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Earth Abides
by George R. Stewart
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Rating:
Reviewed by: John Walsh

A young man goes on a short field trip - he is a geographer and is bitten by a snake - by the time he recovers and returns home, nearly all of humanity has been killed in a mysterious plague. The man, Isherwood Williams or 'Ish' as he comes to be known, searches for clues as to what has happened and then travels across America to search for survivors. He meets a woman, older than him but clearly a strong survivor and they set up house together along with a handful of others back in his native California. Although people have all disappeared (and there is an absence of corpses, which I recall from Stephen King's The Stand, another post-apocalyptic tale, was one of the principal problems encountered - as indeed it is these days in The Walking Dead), the remnants of civilization remain and people can spend years living on food from tin cans and other useful items stored conveniently in shops and warehouses. Water and electricity supplies continue for some years but, unfortunately, the survivors, who call themselves The Tribe under Ish's leadership, has slipped into a someone torpid state given perhaps their need to recover from shock and the fact that life has become quite simple - there is no need to get up early in the morning, there is an almost unlimited supply of food and anything else that might be required (although chickens and pigs also disappear meaning beef becomes the staple protein) and the lack of humanity and their isolation has more or less eliminated any disease. Knowledge about how to influence the world rapidly disappears and the small daily routines occupy the Tribe members above all else. As well as most forms of cultural expression, politics and religion are also soon abandoned as needless in the new age. People discuss what they might do in the event of indecision but they more or less do what they want anyway - on only one occasion does the Tribe need to make a serious decision and to bind themselves together to implement it.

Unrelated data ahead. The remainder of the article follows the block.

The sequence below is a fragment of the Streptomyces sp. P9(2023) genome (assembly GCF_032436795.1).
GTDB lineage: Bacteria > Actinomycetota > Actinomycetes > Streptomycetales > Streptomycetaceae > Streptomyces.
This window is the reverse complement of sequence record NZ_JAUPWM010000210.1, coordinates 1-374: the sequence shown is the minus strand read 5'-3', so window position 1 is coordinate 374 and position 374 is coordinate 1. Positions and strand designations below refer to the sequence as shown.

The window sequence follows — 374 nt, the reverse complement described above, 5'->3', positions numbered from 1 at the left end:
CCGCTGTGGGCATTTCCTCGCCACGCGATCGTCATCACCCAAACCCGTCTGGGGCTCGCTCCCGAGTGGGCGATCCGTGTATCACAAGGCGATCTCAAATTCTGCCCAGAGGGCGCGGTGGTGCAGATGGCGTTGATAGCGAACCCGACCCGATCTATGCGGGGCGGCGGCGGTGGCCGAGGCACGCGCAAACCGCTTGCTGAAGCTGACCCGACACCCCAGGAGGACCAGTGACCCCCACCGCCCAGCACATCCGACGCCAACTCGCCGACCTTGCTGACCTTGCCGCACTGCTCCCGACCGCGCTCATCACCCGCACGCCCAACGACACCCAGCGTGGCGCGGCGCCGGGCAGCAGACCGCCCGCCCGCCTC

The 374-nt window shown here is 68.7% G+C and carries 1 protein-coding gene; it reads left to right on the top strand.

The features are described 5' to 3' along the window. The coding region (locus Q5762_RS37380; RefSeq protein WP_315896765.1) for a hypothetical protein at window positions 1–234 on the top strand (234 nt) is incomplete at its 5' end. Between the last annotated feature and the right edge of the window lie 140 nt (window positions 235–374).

This is a mostly quiet tale - one of the things that Ish notices early on is how quiet nature has become without the vehicles and machines humanity uses to promote its interests. Without the distractions of radio or the cinema - the book was written in 1947 - Ish and his companions have a great deal of time to contemplate their lives, their family relationships and what they are going to do the next time. The results are, well, quiet: there is no crime among the Tribe and no marital infidelities, there are few events that would have been considered noteworthy prior to the plague. The slide away from civilization appears to be unavoidable, given the nature of the resources available to Ish (and given the contemporary social milieu) and his own inadequacies. He makes some efforts to change the course of his little society but these soon diminish in the busy but unhurried and ultimately fruitless daily lives. Earth Abides, as the title has it, but the people who have defined the nature of the earth for thousands of years have been reduced to a level below a critical mass necessary to maintain the existing level of civilization.

It is hard to imagine that this book was written after the Second World War, with all of its horrors and destruction, since this is a picture of society from a seemingly remote past. It is very localized in nature - a reader would not become aware that there is anything beyond America and the American way of life in the world. It is credible in its depiction of a post-apocalyptic society but there are other visions which are equally possible, especially when written from the perspective of the contemporary world, which is data-intensive and contains information embedded into almost every item and place. It is also possible to wonder whether more might have been done in challenging stereotypes of character which were prevalent then, especially in terms of gender relations. However, this remains a classic work of science fiction and I am glad to have had the chance of reading it as part of the excellent SF Masterworks series, all of the books in this series that I have read I can warmly recommend and this is certainly another.


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